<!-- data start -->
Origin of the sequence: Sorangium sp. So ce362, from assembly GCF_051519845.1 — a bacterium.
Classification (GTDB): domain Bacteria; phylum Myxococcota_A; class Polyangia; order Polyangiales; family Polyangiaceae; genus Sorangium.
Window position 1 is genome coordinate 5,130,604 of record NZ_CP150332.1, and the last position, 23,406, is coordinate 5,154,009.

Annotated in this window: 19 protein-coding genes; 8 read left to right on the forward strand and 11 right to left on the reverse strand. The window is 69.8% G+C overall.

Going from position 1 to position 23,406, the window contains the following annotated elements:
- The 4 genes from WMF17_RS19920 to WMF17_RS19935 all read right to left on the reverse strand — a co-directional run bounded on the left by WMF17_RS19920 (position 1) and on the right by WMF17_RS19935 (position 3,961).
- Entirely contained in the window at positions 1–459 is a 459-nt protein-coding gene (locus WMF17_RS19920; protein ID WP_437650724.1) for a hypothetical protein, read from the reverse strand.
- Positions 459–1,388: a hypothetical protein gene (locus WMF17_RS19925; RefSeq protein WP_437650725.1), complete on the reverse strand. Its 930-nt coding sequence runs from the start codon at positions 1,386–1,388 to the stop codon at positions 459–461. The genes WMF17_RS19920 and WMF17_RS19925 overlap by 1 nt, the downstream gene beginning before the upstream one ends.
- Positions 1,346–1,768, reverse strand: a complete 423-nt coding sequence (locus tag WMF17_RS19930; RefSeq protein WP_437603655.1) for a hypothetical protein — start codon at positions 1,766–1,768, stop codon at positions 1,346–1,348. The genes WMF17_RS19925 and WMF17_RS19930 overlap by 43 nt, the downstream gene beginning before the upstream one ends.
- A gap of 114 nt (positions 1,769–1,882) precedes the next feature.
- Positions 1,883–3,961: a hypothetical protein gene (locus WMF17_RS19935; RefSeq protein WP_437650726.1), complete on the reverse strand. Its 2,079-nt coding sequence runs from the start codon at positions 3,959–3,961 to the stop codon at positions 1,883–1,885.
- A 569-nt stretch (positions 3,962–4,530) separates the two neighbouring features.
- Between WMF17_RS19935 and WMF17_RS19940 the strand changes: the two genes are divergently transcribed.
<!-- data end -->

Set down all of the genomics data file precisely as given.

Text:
Origin of the sequence: Sorangium sp. So ce362, from assembly GCF_051519845.1 — a bacterium.
Classification (GTDB): domain Bacteria; phylum Myxococcota_A; class Polyangia; order Polyangiales; family Polyangiaceae; genus Sorangium.
Window position 1 is genome coordinate 5,130,604 of record NZ_CP150332.1, and the last position, 23,406, is coordinate 5,154,009.

Annotated in this window: 19 protein-coding genes; 8 read left to right on the forward strand and 11 right to left on the reverse strand. The window is 69.8% G+C overall.

Going from position 1 to position 23,406, the window contains the following annotated elements:
- The 4 genes from WMF17_RS19920 to WMF17_RS19935 all read right to left on the reverse strand — a co-directional run bounded on the left by WMF17_RS19920 (position 1) and on the right by WMF17_RS19935 (position 3,961).
- Entirely contained in the window at positions 1–459 is a 459-nt protein-coding gene (locus WMF17_RS19920; protein ID WP_437650724.1) for a hypothetical protein, read from the reverse strand.
- Positions 459–1,388: a hypothetical protein gene (locus WMF17_RS19925; RefSeq protein WP_437650725.1), complete on the reverse strand. Its 930-nt coding sequence runs from the start codon at positions 1,386–1,388 to the stop codon at positions 459–461. The genes WMF17_RS19920 and WMF17_RS19925 overlap by 1 nt, the downstream gene beginning before the upstream one ends.
- Positions 1,346–1,768, reverse strand: a complete 423-nt coding sequence (locus tag WMF17_RS19930; RefSeq protein WP_437603655.1) for a hypothetical protein — start codon at positions 1,766–1,768, stop codon at positions 1,346–1,348. The genes WMF17_RS19925 and WMF17_RS19930 overlap by 43 nt, the downstream gene beginning before the upstream one ends.
- A gap of 114 nt (positions 1,769–1,882) precedes the next feature.
- Positions 1,883–3,961: a hypothetical protein gene (locus WMF17_RS19935; RefSeq protein WP_437650726.1), complete on the reverse strand. Its 2,079-nt coding sequence runs from the start codon at positions 3,959–3,961 to the stop codon at positions 1,883–1,885.
- A 569-nt stretch (positions 3,962–4,530) separates the two neighbouring features.
- Between WMF17_RS19935 and WMF17_RS19940 the strand changes: the two genes are divergently transcribed.